The Washington Post

At Bethesda-Chevy Chase, a football parent goes into volunteer duty

Elizabeth Petty, the mother of Bethesda-Chevy Chase football player Nolan Petty, returns the yard markers and to the equipment storage area after a game last week. (Toni L. Sandys/The Washington Post)

This will be Elizabeth Petty’s last high school football season. Bethesda-Chevy Chase lineman Nolan Petty, the youngest of her four children, will graduate next spring and with that her years as a parent volunteer will come to an end.

Before any of her children entered high school, Petty was a seasoned volunteer at her children’s sporting events. The summer swim teams, travel soccer clubs and peewee football leagues that her two daughters and two sons were involved in all relied on parents. “Sometimes we were the only ones organizing things,” Petty said.

The transition to high school sports proved things were no different. “You can’t have a game without the volunteers,” Petty said. Football parents help in every aspect of the game — printing programs, feeding players before the game, running the scoreboard. “I suppose you could have a game without an announcer — also a volunteer,” Petty joked. “But it sure would be boring.”

“That’s one of the things that is so exciting about B-CC football,” Petty said. “The families have been determined to help build this program. It does take a village to raise a team of young men.” A family has to be all in if their son plays football, according to Petty. The hours are long, the boys need help balancing their time and finishing schoolwork, and transportation can be an issue. And that is before any of the team obligations. “It’s a big family commitment,” she said.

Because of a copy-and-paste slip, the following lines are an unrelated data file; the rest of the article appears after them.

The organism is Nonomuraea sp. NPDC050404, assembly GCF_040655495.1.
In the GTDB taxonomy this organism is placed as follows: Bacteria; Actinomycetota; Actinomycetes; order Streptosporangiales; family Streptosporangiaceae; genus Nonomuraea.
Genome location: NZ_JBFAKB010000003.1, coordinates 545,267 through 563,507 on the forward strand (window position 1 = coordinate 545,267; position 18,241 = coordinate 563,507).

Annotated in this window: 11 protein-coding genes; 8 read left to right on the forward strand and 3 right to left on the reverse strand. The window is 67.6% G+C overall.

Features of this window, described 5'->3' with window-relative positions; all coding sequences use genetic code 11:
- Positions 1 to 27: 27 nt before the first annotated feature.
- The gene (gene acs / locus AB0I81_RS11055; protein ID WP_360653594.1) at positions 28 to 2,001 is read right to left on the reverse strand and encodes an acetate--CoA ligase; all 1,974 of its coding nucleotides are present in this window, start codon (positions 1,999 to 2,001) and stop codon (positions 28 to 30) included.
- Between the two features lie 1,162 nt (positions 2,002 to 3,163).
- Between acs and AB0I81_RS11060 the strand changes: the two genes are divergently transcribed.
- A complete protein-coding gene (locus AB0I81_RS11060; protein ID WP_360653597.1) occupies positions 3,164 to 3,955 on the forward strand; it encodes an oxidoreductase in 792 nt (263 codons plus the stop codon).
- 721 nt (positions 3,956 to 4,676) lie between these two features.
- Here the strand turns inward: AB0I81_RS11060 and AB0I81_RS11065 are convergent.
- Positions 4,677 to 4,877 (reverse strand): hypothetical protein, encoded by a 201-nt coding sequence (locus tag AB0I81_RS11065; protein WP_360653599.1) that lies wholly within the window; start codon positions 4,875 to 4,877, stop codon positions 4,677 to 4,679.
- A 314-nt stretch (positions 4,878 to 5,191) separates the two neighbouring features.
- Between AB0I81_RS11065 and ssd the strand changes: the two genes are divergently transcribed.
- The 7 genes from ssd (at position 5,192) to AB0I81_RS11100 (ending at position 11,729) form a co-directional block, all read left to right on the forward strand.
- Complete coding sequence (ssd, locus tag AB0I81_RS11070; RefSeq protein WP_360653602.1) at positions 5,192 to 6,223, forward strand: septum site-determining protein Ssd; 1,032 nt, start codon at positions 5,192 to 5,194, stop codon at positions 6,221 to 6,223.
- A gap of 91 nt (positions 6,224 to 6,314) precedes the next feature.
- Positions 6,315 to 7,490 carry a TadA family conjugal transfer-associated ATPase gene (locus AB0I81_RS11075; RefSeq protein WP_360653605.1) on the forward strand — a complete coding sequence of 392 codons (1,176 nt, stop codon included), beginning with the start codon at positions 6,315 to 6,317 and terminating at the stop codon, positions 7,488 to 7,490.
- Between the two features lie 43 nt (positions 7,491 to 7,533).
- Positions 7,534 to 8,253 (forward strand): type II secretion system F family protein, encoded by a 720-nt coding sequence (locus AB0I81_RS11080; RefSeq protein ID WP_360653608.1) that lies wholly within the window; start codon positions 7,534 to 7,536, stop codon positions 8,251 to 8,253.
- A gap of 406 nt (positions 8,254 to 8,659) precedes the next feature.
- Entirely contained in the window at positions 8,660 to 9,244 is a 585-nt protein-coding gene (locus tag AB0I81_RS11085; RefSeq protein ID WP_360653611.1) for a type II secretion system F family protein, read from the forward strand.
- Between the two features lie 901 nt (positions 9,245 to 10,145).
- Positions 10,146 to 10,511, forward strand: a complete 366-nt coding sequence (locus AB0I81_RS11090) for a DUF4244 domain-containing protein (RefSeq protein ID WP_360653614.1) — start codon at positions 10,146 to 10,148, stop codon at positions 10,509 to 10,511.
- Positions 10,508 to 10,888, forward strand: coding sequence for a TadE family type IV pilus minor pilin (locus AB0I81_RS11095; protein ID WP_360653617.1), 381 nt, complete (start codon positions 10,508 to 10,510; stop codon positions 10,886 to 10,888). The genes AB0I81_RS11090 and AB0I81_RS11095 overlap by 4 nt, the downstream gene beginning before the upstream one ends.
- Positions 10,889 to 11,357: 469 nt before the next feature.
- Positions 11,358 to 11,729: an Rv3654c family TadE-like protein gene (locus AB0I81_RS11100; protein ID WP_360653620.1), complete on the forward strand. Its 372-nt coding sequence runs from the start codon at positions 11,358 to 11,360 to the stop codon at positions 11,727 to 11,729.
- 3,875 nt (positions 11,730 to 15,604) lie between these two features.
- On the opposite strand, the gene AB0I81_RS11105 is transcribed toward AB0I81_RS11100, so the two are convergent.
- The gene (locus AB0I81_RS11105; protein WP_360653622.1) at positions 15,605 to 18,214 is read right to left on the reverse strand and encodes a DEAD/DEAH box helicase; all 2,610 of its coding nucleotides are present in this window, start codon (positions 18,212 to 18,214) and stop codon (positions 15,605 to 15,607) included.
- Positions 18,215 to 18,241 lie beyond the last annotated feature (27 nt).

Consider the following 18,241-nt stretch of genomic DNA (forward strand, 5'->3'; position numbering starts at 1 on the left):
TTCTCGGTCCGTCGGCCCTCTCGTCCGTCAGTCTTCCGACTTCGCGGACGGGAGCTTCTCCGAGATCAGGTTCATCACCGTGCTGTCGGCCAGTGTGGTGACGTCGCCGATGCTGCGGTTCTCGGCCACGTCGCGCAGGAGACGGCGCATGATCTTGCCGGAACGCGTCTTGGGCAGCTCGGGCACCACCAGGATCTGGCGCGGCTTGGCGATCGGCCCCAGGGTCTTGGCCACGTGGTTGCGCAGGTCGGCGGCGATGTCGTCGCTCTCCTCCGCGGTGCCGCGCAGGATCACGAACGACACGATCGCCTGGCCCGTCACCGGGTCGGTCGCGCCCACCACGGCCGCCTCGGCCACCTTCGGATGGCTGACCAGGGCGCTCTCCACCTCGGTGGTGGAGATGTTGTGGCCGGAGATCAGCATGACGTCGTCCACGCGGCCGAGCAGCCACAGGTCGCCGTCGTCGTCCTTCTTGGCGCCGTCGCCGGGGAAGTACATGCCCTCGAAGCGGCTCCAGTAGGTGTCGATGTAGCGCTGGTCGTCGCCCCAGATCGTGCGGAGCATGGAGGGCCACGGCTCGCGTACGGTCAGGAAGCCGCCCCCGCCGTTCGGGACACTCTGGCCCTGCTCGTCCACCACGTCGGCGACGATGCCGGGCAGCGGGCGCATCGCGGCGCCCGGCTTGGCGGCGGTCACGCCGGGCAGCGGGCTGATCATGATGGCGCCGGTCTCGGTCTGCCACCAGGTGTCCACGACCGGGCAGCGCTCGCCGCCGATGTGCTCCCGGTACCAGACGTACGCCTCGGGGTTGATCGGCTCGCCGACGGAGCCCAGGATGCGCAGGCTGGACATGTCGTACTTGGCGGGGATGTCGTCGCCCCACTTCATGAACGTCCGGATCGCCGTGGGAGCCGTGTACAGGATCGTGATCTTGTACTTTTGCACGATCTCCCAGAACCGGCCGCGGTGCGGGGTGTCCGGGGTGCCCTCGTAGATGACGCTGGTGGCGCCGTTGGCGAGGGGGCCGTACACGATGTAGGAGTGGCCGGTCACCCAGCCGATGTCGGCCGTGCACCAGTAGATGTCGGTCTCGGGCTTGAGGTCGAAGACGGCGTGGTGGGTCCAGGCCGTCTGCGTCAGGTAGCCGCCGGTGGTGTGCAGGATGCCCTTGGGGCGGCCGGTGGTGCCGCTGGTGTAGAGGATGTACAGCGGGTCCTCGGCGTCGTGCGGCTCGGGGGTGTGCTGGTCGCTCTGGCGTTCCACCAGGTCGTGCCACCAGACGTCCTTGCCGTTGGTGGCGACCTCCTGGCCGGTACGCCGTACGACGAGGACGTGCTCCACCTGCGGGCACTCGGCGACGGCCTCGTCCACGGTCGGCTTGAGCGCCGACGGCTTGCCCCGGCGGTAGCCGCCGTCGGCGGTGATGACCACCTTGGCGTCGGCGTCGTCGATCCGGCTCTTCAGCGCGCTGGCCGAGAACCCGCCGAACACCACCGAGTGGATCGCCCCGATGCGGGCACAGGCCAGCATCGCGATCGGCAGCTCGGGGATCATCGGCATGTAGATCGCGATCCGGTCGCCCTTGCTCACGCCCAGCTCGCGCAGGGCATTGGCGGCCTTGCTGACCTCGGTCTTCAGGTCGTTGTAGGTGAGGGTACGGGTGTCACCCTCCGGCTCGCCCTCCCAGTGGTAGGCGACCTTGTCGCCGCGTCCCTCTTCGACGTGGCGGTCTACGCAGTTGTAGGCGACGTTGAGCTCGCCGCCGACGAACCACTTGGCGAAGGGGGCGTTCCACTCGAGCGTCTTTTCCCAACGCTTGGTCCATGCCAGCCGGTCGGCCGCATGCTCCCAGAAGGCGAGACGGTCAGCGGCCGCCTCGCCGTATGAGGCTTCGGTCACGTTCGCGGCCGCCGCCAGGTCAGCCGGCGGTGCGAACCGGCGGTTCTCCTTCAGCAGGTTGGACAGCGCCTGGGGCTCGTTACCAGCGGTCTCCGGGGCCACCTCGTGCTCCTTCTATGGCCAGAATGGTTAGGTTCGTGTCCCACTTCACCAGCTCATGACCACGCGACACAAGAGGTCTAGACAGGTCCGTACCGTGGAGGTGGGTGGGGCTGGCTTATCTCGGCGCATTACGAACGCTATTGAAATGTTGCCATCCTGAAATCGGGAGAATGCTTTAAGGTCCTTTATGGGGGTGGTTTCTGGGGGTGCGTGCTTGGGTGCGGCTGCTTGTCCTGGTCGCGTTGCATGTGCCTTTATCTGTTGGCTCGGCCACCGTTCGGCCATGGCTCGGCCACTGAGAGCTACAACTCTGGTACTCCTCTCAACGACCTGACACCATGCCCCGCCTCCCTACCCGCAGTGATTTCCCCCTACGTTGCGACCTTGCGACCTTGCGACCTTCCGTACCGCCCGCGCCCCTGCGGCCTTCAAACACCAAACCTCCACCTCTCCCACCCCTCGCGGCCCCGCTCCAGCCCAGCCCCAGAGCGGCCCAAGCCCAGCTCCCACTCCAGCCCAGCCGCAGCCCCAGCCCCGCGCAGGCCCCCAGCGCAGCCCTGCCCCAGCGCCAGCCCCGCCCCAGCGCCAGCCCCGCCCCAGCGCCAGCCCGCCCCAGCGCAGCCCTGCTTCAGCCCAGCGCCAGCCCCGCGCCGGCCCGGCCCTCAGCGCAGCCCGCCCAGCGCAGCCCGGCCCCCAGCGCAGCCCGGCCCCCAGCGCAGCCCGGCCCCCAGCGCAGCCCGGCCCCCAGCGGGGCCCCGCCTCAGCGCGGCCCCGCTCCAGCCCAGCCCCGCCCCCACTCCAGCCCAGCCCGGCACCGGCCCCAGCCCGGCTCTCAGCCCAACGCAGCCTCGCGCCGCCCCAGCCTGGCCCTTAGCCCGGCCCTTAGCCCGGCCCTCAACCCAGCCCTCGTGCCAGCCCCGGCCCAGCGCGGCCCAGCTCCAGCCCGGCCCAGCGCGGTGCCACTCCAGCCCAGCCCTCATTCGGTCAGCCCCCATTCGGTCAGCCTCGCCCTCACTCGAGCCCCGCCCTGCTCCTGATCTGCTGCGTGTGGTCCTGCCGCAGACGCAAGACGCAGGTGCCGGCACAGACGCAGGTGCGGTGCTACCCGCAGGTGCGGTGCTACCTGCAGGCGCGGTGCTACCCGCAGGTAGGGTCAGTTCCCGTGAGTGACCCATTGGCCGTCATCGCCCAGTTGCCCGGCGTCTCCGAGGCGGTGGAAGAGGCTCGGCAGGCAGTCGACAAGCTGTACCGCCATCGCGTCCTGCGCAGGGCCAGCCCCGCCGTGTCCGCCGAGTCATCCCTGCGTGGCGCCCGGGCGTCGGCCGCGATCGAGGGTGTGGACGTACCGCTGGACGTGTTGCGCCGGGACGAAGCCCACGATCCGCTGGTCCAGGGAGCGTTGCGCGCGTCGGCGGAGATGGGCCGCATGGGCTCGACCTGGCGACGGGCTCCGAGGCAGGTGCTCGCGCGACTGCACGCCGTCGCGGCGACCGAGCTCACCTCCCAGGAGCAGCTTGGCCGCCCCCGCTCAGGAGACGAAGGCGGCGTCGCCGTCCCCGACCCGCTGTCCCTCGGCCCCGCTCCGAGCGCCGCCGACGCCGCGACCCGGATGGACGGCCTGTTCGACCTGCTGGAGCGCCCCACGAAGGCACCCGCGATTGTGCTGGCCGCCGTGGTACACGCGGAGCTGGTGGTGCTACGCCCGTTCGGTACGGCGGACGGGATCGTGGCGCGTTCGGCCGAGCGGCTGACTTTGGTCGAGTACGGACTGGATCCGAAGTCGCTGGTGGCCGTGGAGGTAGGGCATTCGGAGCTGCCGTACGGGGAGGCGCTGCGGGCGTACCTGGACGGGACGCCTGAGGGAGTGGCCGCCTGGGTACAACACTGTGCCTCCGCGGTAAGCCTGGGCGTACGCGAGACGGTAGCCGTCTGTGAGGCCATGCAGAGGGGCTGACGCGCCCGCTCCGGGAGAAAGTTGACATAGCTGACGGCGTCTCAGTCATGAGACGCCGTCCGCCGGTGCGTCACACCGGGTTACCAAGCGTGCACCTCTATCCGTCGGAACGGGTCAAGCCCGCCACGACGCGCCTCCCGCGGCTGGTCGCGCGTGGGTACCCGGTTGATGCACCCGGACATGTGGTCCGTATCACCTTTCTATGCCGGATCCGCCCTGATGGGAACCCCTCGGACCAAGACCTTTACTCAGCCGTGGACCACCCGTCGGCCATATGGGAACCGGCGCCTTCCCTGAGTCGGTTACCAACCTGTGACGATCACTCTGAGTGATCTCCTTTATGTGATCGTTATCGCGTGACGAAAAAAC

When volunteer positions are assigned, Petty is one of the first to volunteer for the “chain gang,” moving the first-down marker up and down the field as the line of scrimmage moves. “It’s a highly coveted job, but it’s not for everyone,” Petty said with a laugh.

Petty spends the game at the beck and call of the referees, moving only when told to and often having to run the length of the field. Barons touchdowns can’t be celebrated in the same way as if Petty were sitting in the stands. It is all worth it to her. “The kids put so much into this and I know they can’t play without a chain gang. I do it to honor their effort and the effort of the coaches.”

As the Barons gathered near the scoreboard for photos after their season-opening win over Churchill, Petty returned the chains to the equipment shed and gathered with others near the school door. The parent volunteers had become simply parents as they waited to congratulate their sons.

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